Channel 7’s Felipe L. Gozon

HINDSIGHT - F. Sionil Jose (The Philippine Star) - December 2, 2019 - 12:00am

When Felipe L. Gozon marks his 80th birthday on Sunday, he will be riled by having to make a choice from two options. Like most seniors, the wages of aging are ganging up on him. He must now quit and do nothing but watch television. His mind and heart dictate otherwise, he still has a long way to go and mountains to climb. It was not easy going but today Channel 7 of which he is the CEO is the biggest and most popular broadcast network in the country. This may seem enough but Gozon is meeting head-on the forthcoming challenges brought about by digitalization, the drift away stationary TV sets. An innovative industry leader, Gozon is studying trends abroad, how to “monetize” the digital channels, increase subscription.

Much of what Gozon knows about marketing, and executive prowess were self taught. To please his father, Felipe took up law in Diliman. Basically motivated by activity, he found his classes boring and he drifted into the billiard halls of the district became good at it that soon he moved to the bigger billiard halls of Espana. He was also making a little money from bets. After one of those exciting contests wherein he won, he turned around to find out that his father had watched him all the time. 

Felipe said his father did not talk with him for weeks. Chastised, he went back to Diliman and graduated from there in 1958. He moved on to Yale where he got his master of laws degree in 1965.

I have three favorites in channel 7; Jessica Soho’s State of the Nation, a daily news program with the news stated without adornment and editorializing. Jessica has worked hard and has won a lot of awards for her perspicacity and devotion to truth. I appreciate Howie Severino’s documentaries on current issues which inform us with perspectives and insights not found in the newspapers. His documentaries are made with great care and faithfullness to facts. They are also entertaining. My favorite weekly program is Winnie Monsod’s “Bawal ang Pasaway,” a candid interview with a newsmaker and a person of authority. Winnie’s questions are very penetrating because she studied the subject at hand and it is difficult to evade the probing inquisition knows. This is interviewing at its best and for Filipinos who do not know what happens behind the scenes, it is revealing. Unfortunately, for all the information that we get from Winnie, Jessica and Howie, we cannot internalize well enough for us to make the correct decisions when we cast our votes.

On the table is GMA’s plan to go into movie production. Gozon sees a lot of future in the industry. He has been observing what the Koreans have done. On a recent trip to Seoul he saw how they make their world famous telenovelas, the structures that they set up, the sets that could be used for the whole year, the latest technology they have developed. He knows that at the heart of good movies are good stories translated into superb scripts. I told him that the Korean telenovelas are scripted by leading writers in Korea steeped in both Western and Eastern traditions. He acknowledges the great talent that exists in this country and he will mine it.

In the meantime, he is enthusiastic about the achievements of GMA’s engineers. They have made an affordable and compact device that can empower a digital TV receiver; When connected to a smartphone it can receive internet connections, online videos. This brainchild is patented and is a major achievement of the network’s technology department. It will be on the market soon.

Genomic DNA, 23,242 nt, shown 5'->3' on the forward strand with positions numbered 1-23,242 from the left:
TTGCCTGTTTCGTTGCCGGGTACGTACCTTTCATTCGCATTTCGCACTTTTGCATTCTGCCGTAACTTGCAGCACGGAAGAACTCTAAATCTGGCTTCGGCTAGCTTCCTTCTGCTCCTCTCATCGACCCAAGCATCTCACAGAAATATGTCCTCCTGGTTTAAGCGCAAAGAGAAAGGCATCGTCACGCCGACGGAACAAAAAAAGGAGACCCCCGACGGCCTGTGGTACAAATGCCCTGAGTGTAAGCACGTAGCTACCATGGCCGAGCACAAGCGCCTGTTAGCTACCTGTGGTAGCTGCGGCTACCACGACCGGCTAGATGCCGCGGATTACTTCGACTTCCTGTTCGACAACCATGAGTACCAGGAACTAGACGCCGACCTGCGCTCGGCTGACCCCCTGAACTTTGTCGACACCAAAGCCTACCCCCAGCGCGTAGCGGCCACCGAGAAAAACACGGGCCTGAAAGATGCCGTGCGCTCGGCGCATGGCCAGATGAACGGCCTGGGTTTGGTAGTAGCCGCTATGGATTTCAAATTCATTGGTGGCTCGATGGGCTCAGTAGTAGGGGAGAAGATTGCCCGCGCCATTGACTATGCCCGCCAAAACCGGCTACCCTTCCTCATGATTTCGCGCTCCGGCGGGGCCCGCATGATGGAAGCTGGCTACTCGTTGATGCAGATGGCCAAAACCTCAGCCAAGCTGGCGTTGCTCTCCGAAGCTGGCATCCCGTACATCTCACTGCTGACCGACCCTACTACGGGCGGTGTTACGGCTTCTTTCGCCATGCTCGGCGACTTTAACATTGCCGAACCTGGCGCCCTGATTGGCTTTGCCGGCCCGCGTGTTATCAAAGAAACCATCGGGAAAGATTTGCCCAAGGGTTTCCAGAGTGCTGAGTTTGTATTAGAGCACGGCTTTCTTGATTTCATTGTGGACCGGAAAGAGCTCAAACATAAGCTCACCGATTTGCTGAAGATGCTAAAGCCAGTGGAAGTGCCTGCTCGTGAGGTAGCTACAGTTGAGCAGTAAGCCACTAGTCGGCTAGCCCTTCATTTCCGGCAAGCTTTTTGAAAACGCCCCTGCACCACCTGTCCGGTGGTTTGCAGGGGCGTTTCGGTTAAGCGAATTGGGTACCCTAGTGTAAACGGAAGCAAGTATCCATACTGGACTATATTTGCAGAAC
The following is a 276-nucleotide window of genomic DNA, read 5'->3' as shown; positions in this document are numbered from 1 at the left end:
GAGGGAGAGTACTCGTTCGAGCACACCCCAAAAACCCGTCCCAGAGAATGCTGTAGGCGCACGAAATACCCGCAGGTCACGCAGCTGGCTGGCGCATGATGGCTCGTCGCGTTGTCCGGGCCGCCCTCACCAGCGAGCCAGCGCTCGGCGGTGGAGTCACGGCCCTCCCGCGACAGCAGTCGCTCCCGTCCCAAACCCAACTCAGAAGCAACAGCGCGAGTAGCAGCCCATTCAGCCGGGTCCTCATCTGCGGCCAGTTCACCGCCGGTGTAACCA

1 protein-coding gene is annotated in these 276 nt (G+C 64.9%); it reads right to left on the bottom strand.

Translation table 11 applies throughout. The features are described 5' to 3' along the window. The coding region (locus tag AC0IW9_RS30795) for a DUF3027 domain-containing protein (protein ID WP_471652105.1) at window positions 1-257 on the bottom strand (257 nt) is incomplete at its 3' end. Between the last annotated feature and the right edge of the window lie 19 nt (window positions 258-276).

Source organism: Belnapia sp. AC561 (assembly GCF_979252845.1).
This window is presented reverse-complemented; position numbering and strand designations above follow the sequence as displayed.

Felipe Gozon is very strict in his observance of the responsibilities that are embodied in the government franchise which permits broadcast media to operate. 

Foremost is the responsibility to truth for which reason Channel 7 always proclaims that the information it propagates is the truth. But like all private media, television exists on its advertising revenue and that revenue is always determined by the popularity rating of its programs. 

Channel 7 supports several philanthropies in health, education, public welfare and culture. It immediately springs to action when a calamity strikes and assists in relief work. At the moment its foremost philanthropy is the rebuilding of Marawi, of housing, and most important, the healing from the trauma of war and the restoration of faith in our institutions.

Felipe Gozon thinks radio and movies and print media, TV will continue to exist, perhaps not as pervasive or ubiquitous as we know it today, even after the advent of convergence, digitization, internet and new technologies/platforms for content. He does not believe that TV will be like Kodak and EasyCall (pager) which were extinguished by the smart phone. Almost all Filipino homes now have TV sets.

As for the country, says Felipe Gozon, “it is my hope for our people to be more nationalistic and disciplined, for our electorate to vote for the deserving, for government and, to some extent, even private companies, to minimize corruption and govern with integrity. And for those who wield power, to think more of the public welfare than self gain or family.

The constant striving for excellence is often contradicted by the need for high ratings a contradiction that must be resolved at the great risk to one’s self respect. Then, there is the continuing search for depth and meaning, and relevance in programming for the public good. In meeting all these challenges and prevailing, Felipe Gozon has won a slew of awards and commendations. His fullest satisfaction, I think, comes from the fact that he had brightened the lives of millions while serving them the truth as well. Felipe L. Gozon had reached the top. It can be very lonely up there. And to stay there, in his venerable age, he can’t stop running. I pray he will have more than my 95 years!


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